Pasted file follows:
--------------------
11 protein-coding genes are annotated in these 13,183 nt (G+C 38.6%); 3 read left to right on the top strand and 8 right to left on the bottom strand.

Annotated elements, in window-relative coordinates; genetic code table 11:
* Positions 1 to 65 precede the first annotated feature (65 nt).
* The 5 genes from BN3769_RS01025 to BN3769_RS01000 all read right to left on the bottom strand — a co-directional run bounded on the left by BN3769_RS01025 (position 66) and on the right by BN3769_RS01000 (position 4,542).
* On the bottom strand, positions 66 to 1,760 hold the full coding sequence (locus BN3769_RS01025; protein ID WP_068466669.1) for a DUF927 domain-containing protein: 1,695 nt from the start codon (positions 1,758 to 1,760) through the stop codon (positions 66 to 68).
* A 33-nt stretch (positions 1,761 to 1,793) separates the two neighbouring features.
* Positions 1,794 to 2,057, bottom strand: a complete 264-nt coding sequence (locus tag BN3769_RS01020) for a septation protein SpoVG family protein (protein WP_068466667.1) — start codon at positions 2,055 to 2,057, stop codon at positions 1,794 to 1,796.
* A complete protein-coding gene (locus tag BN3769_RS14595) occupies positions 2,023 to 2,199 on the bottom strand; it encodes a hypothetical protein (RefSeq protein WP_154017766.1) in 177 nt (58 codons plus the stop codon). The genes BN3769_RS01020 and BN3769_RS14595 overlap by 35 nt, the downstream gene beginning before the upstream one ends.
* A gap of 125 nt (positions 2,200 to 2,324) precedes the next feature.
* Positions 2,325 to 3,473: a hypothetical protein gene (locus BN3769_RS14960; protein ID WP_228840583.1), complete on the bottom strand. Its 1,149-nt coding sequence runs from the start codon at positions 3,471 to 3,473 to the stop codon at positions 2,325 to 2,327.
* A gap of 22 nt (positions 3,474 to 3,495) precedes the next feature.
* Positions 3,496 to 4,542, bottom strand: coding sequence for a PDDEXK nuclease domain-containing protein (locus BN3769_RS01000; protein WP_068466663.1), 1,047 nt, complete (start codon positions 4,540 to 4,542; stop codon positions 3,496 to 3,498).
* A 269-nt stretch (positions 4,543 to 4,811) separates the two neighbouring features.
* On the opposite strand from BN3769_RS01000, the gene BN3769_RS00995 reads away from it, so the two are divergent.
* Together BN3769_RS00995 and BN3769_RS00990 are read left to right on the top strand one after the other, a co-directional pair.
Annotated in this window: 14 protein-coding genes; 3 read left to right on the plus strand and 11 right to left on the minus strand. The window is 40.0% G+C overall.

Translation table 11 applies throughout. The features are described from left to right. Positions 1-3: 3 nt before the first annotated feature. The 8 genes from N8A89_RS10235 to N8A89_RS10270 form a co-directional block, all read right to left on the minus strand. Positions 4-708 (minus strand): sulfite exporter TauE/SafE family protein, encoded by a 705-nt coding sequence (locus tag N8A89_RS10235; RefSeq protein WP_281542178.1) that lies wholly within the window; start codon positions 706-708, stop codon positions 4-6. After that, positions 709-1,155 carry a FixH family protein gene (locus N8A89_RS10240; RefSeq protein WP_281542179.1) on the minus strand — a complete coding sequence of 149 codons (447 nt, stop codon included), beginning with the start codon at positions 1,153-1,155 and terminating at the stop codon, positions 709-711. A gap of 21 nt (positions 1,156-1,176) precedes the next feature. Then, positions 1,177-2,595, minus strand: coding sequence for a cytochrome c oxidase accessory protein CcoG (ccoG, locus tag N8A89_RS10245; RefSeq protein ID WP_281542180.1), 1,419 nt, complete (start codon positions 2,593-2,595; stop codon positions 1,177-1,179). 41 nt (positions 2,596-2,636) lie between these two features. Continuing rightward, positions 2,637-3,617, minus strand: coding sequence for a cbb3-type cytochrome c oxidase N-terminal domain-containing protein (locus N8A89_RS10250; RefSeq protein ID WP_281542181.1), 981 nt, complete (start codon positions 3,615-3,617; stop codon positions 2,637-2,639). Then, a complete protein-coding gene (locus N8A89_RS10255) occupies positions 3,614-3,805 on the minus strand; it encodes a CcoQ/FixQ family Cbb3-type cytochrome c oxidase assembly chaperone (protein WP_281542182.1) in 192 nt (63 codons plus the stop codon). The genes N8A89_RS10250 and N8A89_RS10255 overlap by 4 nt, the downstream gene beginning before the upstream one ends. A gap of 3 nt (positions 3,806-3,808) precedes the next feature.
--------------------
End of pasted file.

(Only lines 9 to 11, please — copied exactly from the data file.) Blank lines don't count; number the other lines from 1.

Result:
* A gap of 125 nt (positions 2,200 to 2,324) precedes the next feature.
* Positions 2,325 to 3,473: a hypothetical protein gene (locus BN3769_RS14960; protein ID WP_228840583.1), complete on the bottom strand. Its 1,149-nt coding sequence runs from the start codon at positions 3,471 to 3,473 to the stop codon at positions 2,325 to 2,327.
* A gap of 22 nt (positions 3,474 to 3,495) precedes the next feature.